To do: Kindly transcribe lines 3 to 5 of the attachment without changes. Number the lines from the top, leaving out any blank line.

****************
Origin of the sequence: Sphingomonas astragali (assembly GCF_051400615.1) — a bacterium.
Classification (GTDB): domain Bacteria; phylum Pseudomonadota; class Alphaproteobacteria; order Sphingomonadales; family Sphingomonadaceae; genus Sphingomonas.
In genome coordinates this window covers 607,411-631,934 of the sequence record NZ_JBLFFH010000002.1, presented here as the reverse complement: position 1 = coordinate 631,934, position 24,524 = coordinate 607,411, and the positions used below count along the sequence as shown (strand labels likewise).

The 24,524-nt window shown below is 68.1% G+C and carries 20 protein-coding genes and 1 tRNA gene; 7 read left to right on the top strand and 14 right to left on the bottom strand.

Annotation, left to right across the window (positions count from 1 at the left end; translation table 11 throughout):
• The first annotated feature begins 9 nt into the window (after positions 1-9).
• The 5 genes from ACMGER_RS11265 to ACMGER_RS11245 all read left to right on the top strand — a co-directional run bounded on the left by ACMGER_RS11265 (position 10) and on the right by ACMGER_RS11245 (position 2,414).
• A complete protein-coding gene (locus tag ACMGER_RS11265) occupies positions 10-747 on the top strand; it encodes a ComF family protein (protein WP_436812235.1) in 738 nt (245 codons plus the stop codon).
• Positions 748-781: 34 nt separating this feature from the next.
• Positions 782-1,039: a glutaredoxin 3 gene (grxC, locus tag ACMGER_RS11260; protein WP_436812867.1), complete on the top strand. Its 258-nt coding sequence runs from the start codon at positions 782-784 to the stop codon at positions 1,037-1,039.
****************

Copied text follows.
In genome coordinates this window covers 607,411-631,934 of the sequence record NZ_JBLFFH010000002.1, presented here as the reverse complement: position 1 = coordinate 631,934, position 24,524 = coordinate 607,411, and the positions used below count along the sequence as shown (strand labels likewise).

The 24,524-nt window shown below is 68.1% G+C and carries 20 protein-coding genes and 1 tRNA gene; 7 read left to right on the top strand and 14 right to left on the bottom strand.

Annotation, left to right across the window (positions count from 1 at the left end; translation table 11 throughout):